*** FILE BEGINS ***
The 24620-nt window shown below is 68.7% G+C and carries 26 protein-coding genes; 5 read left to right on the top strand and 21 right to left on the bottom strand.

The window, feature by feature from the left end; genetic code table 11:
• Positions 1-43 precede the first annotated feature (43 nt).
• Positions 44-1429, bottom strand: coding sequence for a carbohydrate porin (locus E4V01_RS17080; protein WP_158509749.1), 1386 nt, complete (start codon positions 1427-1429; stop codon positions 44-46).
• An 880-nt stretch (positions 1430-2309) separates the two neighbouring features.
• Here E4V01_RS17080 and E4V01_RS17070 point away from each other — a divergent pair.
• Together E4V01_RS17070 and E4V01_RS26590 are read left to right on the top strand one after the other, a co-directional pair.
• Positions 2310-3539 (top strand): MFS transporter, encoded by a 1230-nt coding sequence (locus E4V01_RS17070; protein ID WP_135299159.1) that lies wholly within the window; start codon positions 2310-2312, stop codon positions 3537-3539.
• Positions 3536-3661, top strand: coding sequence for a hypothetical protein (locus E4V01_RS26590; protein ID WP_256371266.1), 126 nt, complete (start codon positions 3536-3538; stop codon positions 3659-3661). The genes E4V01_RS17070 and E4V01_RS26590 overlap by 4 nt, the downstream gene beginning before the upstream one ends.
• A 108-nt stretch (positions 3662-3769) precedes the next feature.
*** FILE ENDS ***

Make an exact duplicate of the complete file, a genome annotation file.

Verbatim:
The 24620-nt window shown below is 68.7% G+C and carries 26 protein-coding genes; 5 read left to right on the top strand and 21 right to left on the bottom strand.

The window, feature by feature from the left end; genetic code table 11:
• Positions 1-43 precede the first annotated feature (43 nt).
• Positions 44-1429, bottom strand: coding sequence for a carbohydrate porin (locus E4V01_RS17080; protein WP_158509749.1), 1386 nt, complete (start codon positions 1427-1429; stop codon positions 44-46).
• An 880-nt stretch (positions 1430-2309) separates the two neighbouring features.
• Here E4V01_RS17080 and E4V01_RS17070 point away from each other — a divergent pair.
• Together E4V01_RS17070 and E4V01_RS26590 are read left to right on the top strand one after the other, a co-directional pair.
• Positions 2310-3539 (top strand): MFS transporter, encoded by a 1230-nt coding sequence (locus E4V01_RS17070; protein ID WP_135299159.1) that lies wholly within the window; start codon positions 2310-2312, stop codon positions 3537-3539.
• Positions 3536-3661, top strand: coding sequence for a hypothetical protein (locus E4V01_RS26590; protein ID WP_256371266.1), 126 nt, complete (start codon positions 3536-3538; stop codon positions 3659-3661). The genes E4V01_RS17070 and E4V01_RS26590 overlap by 4 nt, the downstream gene beginning before the upstream one ends.
• A 108-nt stretch (positions 3662-3769) precedes the next feature.